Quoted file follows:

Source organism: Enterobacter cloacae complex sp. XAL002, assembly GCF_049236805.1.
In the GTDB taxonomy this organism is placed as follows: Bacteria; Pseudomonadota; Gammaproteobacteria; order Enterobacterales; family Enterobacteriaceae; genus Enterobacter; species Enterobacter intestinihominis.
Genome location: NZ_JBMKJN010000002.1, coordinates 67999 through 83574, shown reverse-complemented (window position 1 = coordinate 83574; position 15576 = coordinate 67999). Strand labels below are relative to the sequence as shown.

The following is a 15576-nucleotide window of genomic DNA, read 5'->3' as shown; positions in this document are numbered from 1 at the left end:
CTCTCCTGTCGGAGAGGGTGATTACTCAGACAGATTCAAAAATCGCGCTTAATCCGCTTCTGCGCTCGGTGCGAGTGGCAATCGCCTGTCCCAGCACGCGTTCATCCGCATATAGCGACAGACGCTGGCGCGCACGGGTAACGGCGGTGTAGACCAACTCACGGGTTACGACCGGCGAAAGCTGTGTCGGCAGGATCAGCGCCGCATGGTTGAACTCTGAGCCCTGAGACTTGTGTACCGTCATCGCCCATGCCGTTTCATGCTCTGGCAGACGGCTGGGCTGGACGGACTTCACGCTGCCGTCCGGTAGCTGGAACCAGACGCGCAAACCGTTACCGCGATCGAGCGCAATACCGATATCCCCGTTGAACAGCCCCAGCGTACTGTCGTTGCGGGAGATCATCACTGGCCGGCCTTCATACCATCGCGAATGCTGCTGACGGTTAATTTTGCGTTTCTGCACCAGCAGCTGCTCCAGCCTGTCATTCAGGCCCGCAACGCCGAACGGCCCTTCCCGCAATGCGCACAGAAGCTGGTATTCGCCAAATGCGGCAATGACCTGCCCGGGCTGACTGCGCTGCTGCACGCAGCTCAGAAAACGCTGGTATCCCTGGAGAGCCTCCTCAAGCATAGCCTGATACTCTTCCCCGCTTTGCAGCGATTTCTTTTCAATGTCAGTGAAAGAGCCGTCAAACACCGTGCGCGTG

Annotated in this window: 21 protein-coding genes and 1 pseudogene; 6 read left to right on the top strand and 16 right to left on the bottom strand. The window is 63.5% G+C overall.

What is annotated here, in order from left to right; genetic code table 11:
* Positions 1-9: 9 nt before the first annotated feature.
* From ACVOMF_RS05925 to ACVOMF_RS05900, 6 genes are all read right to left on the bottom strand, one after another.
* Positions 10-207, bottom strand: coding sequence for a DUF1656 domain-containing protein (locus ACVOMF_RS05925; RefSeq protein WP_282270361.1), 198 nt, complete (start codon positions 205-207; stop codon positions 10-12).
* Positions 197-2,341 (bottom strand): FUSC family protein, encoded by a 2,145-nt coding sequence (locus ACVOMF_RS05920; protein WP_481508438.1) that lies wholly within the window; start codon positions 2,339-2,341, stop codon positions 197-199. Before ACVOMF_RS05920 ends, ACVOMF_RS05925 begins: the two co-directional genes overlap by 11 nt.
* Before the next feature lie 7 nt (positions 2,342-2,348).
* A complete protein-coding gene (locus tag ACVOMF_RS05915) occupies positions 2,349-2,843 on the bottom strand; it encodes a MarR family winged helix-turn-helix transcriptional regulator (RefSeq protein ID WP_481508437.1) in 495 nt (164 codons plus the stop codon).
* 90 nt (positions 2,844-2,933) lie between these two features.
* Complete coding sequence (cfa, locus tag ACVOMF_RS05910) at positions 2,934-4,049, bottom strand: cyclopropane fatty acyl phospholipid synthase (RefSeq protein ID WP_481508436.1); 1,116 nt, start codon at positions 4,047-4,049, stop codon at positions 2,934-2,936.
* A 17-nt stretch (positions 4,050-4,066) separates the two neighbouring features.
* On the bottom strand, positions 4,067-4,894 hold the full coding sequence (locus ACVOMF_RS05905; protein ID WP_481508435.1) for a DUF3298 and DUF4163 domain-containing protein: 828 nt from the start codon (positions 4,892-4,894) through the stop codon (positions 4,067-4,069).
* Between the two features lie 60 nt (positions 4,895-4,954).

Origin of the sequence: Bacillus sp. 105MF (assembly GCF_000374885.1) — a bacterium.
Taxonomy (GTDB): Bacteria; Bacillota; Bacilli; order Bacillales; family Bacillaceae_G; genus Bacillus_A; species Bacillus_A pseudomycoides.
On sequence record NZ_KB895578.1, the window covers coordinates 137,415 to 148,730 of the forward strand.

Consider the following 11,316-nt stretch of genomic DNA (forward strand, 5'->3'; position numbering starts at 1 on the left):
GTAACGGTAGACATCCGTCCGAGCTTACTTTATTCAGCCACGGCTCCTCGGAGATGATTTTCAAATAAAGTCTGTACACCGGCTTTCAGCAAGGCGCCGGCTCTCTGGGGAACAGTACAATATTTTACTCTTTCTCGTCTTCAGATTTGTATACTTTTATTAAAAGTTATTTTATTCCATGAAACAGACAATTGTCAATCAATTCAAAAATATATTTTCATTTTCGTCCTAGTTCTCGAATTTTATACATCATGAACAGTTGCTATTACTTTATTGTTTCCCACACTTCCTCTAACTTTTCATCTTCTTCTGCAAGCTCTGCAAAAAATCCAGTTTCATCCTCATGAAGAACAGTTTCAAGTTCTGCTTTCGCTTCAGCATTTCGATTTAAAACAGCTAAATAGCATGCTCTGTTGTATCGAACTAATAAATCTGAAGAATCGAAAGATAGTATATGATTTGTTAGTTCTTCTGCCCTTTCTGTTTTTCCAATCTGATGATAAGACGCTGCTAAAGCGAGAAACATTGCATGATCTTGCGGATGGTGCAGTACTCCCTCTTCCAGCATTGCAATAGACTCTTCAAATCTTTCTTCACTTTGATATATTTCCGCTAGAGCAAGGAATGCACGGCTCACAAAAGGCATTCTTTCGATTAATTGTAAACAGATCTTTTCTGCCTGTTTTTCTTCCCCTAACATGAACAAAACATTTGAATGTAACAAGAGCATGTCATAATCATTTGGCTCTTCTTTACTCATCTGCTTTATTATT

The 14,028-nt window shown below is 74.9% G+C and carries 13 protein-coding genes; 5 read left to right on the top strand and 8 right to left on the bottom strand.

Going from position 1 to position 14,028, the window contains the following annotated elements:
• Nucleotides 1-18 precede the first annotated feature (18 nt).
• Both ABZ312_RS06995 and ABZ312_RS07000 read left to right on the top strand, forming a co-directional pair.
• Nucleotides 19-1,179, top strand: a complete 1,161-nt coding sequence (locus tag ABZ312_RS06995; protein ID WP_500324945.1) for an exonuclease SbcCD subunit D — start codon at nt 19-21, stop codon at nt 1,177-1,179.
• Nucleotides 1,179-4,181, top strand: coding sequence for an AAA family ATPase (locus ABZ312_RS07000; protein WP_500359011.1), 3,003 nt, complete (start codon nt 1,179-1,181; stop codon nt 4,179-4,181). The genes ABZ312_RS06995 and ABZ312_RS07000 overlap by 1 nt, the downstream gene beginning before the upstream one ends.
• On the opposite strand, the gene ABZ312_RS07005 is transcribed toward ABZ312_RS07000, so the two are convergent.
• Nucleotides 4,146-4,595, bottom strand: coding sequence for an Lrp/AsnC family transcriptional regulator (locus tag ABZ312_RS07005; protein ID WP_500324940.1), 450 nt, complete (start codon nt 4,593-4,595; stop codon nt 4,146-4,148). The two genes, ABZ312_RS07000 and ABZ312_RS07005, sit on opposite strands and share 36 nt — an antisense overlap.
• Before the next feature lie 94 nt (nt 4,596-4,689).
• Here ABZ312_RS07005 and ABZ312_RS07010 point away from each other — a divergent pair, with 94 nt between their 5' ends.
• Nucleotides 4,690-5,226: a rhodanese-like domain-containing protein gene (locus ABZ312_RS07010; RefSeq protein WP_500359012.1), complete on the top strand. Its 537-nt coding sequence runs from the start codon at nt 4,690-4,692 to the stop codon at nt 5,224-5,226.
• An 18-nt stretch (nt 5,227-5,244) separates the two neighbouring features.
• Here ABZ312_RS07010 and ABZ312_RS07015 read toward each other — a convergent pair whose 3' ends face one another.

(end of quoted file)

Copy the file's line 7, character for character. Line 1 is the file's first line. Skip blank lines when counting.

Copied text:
What is annotated here, in order from left to right; genetic code table 11: